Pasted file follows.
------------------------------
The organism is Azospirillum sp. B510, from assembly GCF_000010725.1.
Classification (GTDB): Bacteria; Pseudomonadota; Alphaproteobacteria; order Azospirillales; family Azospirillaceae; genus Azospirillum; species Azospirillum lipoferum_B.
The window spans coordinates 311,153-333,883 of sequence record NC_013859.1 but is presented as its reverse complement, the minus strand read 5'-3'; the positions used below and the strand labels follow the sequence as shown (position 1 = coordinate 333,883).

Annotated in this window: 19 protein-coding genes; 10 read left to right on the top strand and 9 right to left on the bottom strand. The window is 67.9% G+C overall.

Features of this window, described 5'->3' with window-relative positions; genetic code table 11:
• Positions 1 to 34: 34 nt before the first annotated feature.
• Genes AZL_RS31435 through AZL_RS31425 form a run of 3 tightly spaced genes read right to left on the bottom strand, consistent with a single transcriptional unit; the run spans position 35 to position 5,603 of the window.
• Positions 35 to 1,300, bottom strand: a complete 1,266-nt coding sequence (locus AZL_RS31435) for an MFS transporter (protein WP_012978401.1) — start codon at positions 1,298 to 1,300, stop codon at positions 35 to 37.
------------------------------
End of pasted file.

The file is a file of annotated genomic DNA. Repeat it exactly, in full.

The organism is Azospirillum sp. B510, from assembly GCF_000010725.1.
Classification (GTDB): Bacteria; Pseudomonadota; Alphaproteobacteria; order Azospirillales; family Azospirillaceae; genus Azospirillum; species Azospirillum lipoferum_B.
The window spans coordinates 311,153-333,883 of sequence record NC_013859.1 but is presented as its reverse complement, the minus strand read 5'-3'; the positions used below and the strand labels follow the sequence as shown (position 1 = coordinate 333,883).

Annotated in this window: 19 protein-coding genes; 10 read left to right on the top strand and 9 right to left on the bottom strand. The window is 67.9% G+C overall.

Features of this window, described 5'->3' with window-relative positions; genetic code table 11:
• Positions 1 to 34: 34 nt before the first annotated feature.
• Genes AZL_RS31435 through AZL_RS31425 form a run of 3 tightly spaced genes read right to left on the bottom strand, consistent with a single transcriptional unit; the run spans position 35 to position 5,603 of the window.
• Positions 35 to 1,300, bottom strand: a complete 1,266-nt coding sequence (locus AZL_RS31435) for an MFS transporter (protein WP_012978401.1) — start codon at positions 1,298 to 1,300, stop codon at positions 35 to 37.